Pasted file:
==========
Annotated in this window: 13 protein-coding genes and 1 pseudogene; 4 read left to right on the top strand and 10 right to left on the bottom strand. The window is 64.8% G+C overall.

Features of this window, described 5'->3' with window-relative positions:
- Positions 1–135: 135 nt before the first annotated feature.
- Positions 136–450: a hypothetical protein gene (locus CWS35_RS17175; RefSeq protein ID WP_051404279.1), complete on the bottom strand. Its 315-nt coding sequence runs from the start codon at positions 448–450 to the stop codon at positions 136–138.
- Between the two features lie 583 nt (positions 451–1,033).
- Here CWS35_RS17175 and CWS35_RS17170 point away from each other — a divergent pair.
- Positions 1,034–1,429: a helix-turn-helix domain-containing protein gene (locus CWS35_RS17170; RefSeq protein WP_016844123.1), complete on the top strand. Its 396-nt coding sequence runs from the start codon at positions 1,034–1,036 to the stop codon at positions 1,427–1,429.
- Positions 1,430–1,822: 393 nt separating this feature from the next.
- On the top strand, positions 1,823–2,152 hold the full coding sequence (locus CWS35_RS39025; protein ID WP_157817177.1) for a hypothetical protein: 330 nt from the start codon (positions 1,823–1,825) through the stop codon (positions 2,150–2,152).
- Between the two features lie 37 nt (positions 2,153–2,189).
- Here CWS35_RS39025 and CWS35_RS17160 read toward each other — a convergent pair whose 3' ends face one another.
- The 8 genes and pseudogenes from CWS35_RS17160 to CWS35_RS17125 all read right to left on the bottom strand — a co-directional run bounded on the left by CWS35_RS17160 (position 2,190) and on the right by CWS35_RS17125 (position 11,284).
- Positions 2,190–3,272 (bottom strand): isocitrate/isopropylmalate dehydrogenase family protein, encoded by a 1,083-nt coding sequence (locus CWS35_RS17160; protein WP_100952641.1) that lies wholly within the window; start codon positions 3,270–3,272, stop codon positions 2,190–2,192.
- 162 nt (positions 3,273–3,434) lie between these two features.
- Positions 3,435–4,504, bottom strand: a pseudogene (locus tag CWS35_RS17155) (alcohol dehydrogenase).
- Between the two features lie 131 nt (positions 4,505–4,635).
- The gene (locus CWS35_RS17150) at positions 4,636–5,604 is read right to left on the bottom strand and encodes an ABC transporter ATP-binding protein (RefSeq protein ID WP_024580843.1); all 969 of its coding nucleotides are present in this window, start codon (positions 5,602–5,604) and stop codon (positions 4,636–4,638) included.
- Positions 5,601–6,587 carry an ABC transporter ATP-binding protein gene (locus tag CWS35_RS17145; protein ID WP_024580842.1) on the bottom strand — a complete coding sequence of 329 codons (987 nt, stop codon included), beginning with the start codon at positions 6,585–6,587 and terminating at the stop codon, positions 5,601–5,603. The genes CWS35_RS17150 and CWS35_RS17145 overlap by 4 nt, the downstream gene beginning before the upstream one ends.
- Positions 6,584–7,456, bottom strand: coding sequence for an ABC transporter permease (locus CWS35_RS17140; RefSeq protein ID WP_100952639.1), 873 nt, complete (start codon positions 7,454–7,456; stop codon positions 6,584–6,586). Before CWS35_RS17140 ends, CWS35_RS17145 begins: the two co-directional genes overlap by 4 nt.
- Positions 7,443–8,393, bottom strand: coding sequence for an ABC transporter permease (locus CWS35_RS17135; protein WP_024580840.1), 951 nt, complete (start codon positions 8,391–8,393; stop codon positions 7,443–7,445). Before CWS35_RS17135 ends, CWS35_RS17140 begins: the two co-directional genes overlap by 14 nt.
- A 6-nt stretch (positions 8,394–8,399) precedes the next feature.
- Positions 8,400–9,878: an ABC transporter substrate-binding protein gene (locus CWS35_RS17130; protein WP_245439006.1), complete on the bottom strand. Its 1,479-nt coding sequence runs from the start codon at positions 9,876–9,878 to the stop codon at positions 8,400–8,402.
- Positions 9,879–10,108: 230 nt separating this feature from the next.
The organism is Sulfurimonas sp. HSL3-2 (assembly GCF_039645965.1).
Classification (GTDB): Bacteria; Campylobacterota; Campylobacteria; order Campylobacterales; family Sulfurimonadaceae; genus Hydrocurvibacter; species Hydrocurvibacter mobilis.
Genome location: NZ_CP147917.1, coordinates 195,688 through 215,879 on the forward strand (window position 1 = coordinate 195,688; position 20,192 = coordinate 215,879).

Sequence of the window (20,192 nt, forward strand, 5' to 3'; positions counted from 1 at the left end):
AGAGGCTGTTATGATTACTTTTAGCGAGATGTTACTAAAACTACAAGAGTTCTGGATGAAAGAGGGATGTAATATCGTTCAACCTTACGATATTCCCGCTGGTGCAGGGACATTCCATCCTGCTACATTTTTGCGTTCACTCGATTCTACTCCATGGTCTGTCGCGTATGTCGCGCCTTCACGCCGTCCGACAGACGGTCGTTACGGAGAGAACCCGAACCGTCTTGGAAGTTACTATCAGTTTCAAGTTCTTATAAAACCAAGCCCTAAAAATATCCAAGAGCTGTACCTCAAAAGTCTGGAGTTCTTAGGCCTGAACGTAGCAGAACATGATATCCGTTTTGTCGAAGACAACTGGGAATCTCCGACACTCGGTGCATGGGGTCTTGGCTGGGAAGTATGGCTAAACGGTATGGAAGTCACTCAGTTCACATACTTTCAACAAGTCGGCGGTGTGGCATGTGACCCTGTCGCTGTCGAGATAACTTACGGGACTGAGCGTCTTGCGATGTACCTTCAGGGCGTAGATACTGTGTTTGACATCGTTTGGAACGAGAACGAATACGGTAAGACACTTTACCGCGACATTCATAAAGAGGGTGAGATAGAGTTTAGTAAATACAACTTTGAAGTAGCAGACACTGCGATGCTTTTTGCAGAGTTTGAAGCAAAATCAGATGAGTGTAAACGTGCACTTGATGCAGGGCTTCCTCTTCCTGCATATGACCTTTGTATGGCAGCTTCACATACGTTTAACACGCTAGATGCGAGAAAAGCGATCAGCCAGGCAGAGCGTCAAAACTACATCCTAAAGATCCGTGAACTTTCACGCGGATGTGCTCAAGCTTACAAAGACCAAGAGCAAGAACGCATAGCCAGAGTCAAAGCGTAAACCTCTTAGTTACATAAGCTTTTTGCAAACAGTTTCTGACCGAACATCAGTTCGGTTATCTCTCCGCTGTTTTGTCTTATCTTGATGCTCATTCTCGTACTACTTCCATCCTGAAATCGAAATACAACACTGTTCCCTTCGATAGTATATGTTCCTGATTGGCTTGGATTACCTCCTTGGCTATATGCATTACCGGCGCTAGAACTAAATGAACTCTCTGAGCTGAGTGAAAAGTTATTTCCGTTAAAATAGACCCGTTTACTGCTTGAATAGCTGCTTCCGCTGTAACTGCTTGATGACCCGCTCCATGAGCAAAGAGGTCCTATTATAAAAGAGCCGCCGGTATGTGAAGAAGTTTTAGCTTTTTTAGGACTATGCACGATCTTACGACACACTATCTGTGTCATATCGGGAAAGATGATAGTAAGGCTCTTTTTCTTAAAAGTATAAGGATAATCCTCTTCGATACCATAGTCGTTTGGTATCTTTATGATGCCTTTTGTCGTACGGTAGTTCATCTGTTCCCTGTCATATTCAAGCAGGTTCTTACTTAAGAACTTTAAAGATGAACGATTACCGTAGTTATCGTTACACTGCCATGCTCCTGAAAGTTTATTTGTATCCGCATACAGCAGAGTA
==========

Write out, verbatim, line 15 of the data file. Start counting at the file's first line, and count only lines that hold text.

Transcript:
- Positions 3,435–4,504, bottom strand: a pseudogene (locus tag CWS35_RS17155) (alcohol dehydrogenase).